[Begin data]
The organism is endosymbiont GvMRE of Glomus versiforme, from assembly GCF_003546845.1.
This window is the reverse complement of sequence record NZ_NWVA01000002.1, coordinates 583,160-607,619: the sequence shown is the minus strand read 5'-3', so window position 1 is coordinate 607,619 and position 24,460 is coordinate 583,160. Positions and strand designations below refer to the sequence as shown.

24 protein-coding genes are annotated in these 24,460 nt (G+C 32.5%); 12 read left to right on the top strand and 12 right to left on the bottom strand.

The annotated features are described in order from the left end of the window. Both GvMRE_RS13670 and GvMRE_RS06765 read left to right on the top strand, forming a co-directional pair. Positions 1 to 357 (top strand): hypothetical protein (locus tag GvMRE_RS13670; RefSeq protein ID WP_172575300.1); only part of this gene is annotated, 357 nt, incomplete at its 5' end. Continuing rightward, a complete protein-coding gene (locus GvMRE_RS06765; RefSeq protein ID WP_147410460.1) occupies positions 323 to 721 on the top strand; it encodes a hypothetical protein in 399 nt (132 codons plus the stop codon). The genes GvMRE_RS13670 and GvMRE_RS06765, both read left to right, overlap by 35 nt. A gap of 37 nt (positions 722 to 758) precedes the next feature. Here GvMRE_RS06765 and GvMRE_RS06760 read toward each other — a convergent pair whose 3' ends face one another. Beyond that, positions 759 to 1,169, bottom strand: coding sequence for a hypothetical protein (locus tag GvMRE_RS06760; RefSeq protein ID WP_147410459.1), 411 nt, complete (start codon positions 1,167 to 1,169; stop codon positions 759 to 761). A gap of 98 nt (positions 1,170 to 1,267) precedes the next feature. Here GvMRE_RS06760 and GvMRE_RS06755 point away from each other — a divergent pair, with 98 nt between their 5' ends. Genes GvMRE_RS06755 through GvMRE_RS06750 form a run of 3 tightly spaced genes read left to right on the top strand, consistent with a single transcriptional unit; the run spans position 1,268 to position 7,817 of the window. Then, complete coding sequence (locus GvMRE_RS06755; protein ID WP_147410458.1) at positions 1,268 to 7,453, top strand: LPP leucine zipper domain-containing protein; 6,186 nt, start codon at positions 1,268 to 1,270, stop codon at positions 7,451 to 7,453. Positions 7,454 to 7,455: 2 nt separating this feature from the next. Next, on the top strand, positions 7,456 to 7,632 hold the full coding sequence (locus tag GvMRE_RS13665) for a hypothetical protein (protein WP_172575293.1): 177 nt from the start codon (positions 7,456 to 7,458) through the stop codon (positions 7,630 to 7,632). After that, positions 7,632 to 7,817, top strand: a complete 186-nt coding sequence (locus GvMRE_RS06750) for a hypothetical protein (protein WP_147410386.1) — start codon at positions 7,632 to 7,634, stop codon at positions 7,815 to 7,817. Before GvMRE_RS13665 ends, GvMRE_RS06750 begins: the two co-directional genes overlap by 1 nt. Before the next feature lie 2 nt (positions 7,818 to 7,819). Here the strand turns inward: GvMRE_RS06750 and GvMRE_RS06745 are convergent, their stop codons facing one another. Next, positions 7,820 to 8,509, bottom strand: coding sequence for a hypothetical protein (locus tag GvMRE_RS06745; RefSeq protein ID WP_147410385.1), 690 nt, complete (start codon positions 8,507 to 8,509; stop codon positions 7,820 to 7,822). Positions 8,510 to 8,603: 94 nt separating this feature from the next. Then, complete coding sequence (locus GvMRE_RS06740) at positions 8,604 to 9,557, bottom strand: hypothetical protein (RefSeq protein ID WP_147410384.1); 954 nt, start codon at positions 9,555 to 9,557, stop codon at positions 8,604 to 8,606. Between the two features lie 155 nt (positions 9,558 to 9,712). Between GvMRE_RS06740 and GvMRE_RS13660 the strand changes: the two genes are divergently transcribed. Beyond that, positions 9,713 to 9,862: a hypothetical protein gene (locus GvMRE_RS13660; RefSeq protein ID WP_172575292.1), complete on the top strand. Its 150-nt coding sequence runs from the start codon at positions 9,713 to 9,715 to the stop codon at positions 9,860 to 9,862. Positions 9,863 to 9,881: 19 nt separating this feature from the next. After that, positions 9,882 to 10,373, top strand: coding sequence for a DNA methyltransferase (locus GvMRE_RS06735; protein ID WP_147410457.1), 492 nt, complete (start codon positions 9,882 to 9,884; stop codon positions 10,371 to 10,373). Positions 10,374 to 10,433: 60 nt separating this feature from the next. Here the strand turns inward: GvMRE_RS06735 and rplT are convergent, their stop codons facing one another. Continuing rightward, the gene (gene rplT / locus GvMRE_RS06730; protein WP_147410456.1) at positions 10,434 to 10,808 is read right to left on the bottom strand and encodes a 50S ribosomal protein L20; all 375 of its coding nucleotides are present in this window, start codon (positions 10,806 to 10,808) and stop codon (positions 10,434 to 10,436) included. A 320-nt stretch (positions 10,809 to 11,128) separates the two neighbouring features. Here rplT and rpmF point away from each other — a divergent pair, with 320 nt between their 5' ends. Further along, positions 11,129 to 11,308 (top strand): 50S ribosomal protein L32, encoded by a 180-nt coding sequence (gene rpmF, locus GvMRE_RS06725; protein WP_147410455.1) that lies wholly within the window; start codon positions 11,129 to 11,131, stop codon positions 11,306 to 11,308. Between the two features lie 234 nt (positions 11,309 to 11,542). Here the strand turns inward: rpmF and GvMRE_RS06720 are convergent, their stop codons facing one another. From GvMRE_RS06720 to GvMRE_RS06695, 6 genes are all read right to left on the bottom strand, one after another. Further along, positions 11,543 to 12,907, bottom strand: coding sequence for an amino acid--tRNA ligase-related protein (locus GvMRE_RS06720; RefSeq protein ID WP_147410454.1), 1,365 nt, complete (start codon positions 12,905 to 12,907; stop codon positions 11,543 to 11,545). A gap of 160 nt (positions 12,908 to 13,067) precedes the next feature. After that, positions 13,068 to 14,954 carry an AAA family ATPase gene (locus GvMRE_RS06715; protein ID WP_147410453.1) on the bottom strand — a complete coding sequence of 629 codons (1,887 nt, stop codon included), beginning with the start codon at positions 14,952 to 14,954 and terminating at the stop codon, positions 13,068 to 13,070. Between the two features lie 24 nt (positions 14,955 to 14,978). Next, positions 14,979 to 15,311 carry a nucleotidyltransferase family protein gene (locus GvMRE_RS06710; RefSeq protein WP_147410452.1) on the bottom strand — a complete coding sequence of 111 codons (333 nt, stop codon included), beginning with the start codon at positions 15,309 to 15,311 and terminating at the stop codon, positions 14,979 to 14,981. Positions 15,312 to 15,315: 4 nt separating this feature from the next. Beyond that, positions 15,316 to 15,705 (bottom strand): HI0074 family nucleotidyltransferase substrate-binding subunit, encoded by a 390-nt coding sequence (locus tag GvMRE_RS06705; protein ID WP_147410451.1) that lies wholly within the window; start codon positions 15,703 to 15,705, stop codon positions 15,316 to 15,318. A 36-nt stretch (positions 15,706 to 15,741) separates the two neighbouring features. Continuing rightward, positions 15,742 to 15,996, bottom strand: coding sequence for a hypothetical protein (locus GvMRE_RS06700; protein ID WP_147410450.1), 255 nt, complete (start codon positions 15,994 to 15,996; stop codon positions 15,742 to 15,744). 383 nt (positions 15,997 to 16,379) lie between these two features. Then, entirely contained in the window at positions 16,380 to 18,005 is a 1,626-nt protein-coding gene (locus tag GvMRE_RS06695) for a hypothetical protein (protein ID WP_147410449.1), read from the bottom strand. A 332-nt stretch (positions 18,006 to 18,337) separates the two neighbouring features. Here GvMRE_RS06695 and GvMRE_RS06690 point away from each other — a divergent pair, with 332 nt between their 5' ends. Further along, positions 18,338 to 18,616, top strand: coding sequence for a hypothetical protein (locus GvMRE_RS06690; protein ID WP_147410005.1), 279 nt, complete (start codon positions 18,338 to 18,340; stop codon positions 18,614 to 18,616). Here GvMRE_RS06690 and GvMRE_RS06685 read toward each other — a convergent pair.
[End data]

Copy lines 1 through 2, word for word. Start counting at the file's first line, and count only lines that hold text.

The organism is endosymbiont GvMRE of Glomus versiforme, from assembly GCF_003546845.1.
This window is the reverse complement of sequence record NZ_NWVA01000002.1, coordinates 583,160-607,619: the sequence shown is the minus strand read 5'-3', so window position 1 is coordinate 607,619 and position 24,460 is coordinate 583,160. Positions and strand designations below refer to the sequence as shown.